Thursday, August 15, 2013 @ 8:00 PM
Woody Pines brings that low-key street corner style of performance to his stage show, but with all the polish and seasoned professionalism of a tour-bus-and-green-room rock stardom.
~Ali Marshall, Mtn Xpress
Now on his fourth album, Woody Pines is no stranger to fans of the new folk music coming from all corners of the USA. Alongside artists like Old Crow Medicine Show and Pokey LaFarge, Woody continues to dust off the old 45s and make the music new again. Integrating sounds from Leadbelly to Bob Dylan, from Woodie Guthrie to Preservation Hall, Woody Pines belts out songs of fast cars, pretty women and hard luck with a distinctive vintage twang.
Woodys journey has taken him from street corners and smoky bars to folk festivals and the Grand Ole Opry, but he started with Bob Dylan. As a child, unable to read music, he made up new tunes for the Bob Dylan songbooks around his house. He immersed himself in music, and later hitchhiked with a friend to visit his heroes such as Pete Seeger, Ramblin Jack Elliot and Utah Philips. By the age of nineteen, he claims to have played in forty-nine states.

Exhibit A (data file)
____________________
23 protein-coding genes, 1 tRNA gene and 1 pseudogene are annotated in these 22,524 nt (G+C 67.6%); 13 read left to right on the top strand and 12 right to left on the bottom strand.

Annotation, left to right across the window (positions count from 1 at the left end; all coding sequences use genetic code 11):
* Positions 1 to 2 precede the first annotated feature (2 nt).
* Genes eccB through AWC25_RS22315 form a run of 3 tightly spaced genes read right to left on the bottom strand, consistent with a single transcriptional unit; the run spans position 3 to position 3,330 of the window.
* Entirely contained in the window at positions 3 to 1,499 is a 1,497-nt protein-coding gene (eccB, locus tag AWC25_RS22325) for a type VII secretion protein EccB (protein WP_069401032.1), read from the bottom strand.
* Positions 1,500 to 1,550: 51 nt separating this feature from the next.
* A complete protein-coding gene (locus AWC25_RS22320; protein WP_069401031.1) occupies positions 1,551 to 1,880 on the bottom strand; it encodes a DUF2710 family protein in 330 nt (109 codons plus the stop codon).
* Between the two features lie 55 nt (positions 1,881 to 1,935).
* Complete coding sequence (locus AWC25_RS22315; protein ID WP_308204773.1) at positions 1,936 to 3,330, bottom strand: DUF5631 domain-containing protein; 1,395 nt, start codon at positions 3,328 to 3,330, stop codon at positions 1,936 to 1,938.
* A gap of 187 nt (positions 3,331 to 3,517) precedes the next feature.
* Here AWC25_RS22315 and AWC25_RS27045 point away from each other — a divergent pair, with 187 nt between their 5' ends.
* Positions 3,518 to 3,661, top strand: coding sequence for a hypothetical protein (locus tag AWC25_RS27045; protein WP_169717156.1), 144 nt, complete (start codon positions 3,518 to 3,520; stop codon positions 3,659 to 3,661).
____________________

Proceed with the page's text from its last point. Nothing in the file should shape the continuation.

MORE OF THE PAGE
Woody began the famed Eugene, Oregon, jug band the Kitchen Syncopators while at the Oregon Country Fair, busking for tips with Gill Landry. The Kitchen Syncopators began touring up and down the west coast, which is where they met famed Seattle street corner musician Baby Gramps. Baby Gramps recommended they try New Orleans, and gave them the name of an old flame who lived there. The Syncopators stayed for three years. They worked street corners tirelessly, putting in hours busking, treating music like a full- time job, but it paid off: three albums later, the Kitchen Syncopators had made a lasting name for themselves.
*Times listed are when doors open. Music typically begins one hour later. Prices listed are for tickets only, an additional $5 door charge may apply for those under age 21 at our 18 and over shows.